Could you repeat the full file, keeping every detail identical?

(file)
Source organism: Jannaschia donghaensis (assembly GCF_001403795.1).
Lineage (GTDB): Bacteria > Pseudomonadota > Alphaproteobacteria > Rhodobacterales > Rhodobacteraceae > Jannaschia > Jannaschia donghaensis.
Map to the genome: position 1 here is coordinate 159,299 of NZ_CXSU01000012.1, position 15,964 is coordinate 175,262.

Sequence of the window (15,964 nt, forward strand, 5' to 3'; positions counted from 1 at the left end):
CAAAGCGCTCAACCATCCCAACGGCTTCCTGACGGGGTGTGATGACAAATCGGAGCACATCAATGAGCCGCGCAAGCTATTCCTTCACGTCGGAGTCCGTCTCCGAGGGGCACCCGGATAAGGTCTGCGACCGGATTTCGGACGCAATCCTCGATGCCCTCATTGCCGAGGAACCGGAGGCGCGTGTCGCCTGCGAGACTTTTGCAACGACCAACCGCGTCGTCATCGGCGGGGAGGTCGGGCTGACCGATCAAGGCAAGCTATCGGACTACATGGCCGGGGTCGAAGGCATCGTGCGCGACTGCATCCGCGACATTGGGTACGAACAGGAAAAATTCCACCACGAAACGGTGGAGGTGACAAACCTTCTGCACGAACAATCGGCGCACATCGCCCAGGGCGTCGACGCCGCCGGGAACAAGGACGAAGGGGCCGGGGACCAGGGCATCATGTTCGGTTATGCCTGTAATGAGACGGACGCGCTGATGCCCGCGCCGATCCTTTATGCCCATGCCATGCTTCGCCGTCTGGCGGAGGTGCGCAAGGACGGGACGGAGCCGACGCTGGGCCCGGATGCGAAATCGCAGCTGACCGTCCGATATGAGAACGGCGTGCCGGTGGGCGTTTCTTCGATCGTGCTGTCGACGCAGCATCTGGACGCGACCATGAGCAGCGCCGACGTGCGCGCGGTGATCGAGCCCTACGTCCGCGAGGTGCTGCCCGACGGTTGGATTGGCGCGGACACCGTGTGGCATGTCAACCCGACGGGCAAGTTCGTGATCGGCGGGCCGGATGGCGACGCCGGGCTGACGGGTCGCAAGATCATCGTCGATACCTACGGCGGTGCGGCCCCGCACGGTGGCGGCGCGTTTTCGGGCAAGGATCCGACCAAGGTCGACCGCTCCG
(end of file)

Source organism: Jannaschia donghaensis (assembly GCF_001403795.1).
Lineage (GTDB): Bacteria > Pseudomonadota > Alphaproteobacteria > Rhodobacterales > Rhodobacteraceae > Jannaschia > Jannaschia donghaensis.
Map to the genome: position 1 here is coordinate 159,299 of NZ_CXSU01000012.1, position 15,964 is coordinate 175,262.

Sequence of the window (15,964 nt, forward strand, 5' to 3'; positions counted from 1 at the left end):
CAAAGCGCTCAACCATCCCAACGGCTTCCTGACGGGGTGTGATGACAAATCGGAGCACATCAATGAGCCGCGCAAGCTATTCCTTCACGTCGGAGTCCGTCTCCGAGGGGCACCCGGATAAGGTCTGCGACCGGATTTCGGACGCAATCCTCGATGCCCTCATTGCCGAGGAACCGGAGGCGCGTGTCGCCTGCGAGACTTTTGCAACGACCAACCGCGTCGTCATCGGCGGGGAGGTCGGGCTGACCGATCAAGGCAAGCTATCGGACTACATGGCCGGGGTCGAAGGCATCGTGCGCGACTGCATCCGCGACATTGGGTACGAACAGGAAAAATTCCACCACGAAACGGTGGAGGTGACAAACCTTCTGCACGAACAATCGGCGCACATCGCCCAGGGCGTCGACGCCGCCGGGAACAAGGACGAAGGGGCCGGGGACCAGGGCATCATGTTCGGTTATGCCTGTAATGAGACGGACGCGCTGATGCCCGCGCCGATCCTTTATGCCCATGCCATGCTTCGCCGTCTGGCGGAGGTGCGCAAGGACGGGACGGAGCCGACGCTGGGCCCGGATGCGAAATCGCAGCTGACCGTCCGATATGAGAACGGCGTGCCGGTGGGCGTTTCTTCGATCGTGCTGTCGACGCAGCATCTGGACGCGACCATGAGCAGCGCCGACGTGCGCGCGGTGATCGAGCCCTACGTCCGCGAGGTGCTGCCCGACGGTTGGATTGGCGCGGACACCGTGTGGCATGTCAACCCGACGGGCAAGTTCGTGATCGGCGGGCCGGATGGCGACGCCGGGCTGACGGGTCGCAAGATCATCGTCGATACCTACGGCGGTGCGGCCCCGCACGGTGGCGGCGCGTTTTCGGGCAAGGATCCGACCAAGGTCGACCGCTCCG